The Telecom Regulatory Authority of India (TRAI) on Monday said it could apply alterations to its February 2019 tariff arrangement as broadcasters have united against it.
On Monday, companies including Sony Pictures Networks India (SPN) and also Disney India transferred Bombay High Court challenging alterations to the new tariff arrangement (NTO).
It restricts blowing off of station bouquets and brings the cost of individual stations.
Reiterating its standing, TRAI, which manages both telecom and television businesses in the nation, stated the alterations suggested on January 1 was completed to fix”distortions” from the current market and address pricing problems.
“We’re against any cost distortion to the client,” TRAI chairman R S Sharma said, adding that the body has been open to some conversation with stakeholders.
“Anyone is free to approach the courtroom. NTO 2.0 is all about fine-tuning the initial arrangement and can be targeted at assisting customers. TRAI isn’t against station bouquets. The whole practice of NTO 2.0 would be to alleviate the customer’s pain,” said Sharma, in reaction to queries raised by broadcasters.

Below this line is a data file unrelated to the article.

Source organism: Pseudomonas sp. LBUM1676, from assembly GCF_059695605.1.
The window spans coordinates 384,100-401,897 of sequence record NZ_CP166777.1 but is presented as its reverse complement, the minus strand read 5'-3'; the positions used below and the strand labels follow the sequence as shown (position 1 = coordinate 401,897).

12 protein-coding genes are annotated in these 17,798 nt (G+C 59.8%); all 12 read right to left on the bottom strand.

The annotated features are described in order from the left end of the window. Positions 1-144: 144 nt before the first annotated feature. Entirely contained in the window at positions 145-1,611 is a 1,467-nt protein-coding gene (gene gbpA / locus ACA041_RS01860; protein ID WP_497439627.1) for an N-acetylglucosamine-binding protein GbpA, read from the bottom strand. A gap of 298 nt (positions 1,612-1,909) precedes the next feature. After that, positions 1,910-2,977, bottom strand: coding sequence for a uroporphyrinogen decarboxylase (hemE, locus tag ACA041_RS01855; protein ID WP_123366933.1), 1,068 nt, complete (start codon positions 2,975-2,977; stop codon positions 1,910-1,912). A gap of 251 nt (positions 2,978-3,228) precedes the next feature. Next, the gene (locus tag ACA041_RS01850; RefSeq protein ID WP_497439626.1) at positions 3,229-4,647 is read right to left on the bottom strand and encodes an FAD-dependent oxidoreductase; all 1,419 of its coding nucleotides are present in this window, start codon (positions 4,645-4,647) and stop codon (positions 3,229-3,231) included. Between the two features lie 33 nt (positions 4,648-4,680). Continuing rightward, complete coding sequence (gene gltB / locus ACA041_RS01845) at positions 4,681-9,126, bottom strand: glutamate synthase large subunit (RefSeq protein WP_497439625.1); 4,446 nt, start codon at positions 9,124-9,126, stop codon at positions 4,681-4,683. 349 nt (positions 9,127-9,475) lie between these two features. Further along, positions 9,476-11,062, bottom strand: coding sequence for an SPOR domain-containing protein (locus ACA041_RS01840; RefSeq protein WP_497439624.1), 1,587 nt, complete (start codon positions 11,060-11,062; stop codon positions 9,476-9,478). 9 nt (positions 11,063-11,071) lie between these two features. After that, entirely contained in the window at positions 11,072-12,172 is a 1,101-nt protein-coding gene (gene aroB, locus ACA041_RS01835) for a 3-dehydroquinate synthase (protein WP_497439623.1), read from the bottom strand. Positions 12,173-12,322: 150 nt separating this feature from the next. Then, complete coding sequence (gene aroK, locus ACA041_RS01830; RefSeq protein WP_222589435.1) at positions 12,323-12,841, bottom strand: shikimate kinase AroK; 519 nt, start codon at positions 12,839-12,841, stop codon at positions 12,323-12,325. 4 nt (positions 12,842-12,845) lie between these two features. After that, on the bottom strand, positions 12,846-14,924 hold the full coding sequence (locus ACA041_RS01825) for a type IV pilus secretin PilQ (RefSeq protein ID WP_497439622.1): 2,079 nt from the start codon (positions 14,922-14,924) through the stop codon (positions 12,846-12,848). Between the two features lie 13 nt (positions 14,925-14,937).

On Friday, the nation’s leading broadcasters, such as Star, Sony, Zee, Viacom18 and Discovery had come together in a rare show of solidarity to share their displeasure over the pricing alterations.
“There are two tariff exercises in under a year. What was the necessity to have another one . It merely suggests that the former exercise wasn’t thought by which is why it had to be tweaked so shortly,” said Uday Shankar, chairman of both Star and Disney in India.
“We’d shared our points of view together with the regulator through consultations which occurred after the prior NTO. TRAI has chosen to dismiss these largely. We haven’t had any in depth discussions with the ruler following the January 1 alterations,” explained NP Singh, managing director (MD) and chief executive officer (CEO), SPN. He’s also president of the Indian Broadcasting Federation (IBF).
Broadcasters that Business Standard talked to had stated they wouldn’t publish their new station costs in accordance with the industry regulator’s deadline of January 15.
Distribution platform operators (DPOs) have been given time until January 30 to come out with their pricing choices.
In its defence, TRAI said that broadcasters continued to have complete flexibility to cost their station as the retail cost of any station stayed in forbearance.
The issue with broadcasters, TRAI said, seeing placement abuse and fee with some DPOs manipulating the Electronic Programme Guide (EPG) had been addressed.―Market Research Publicist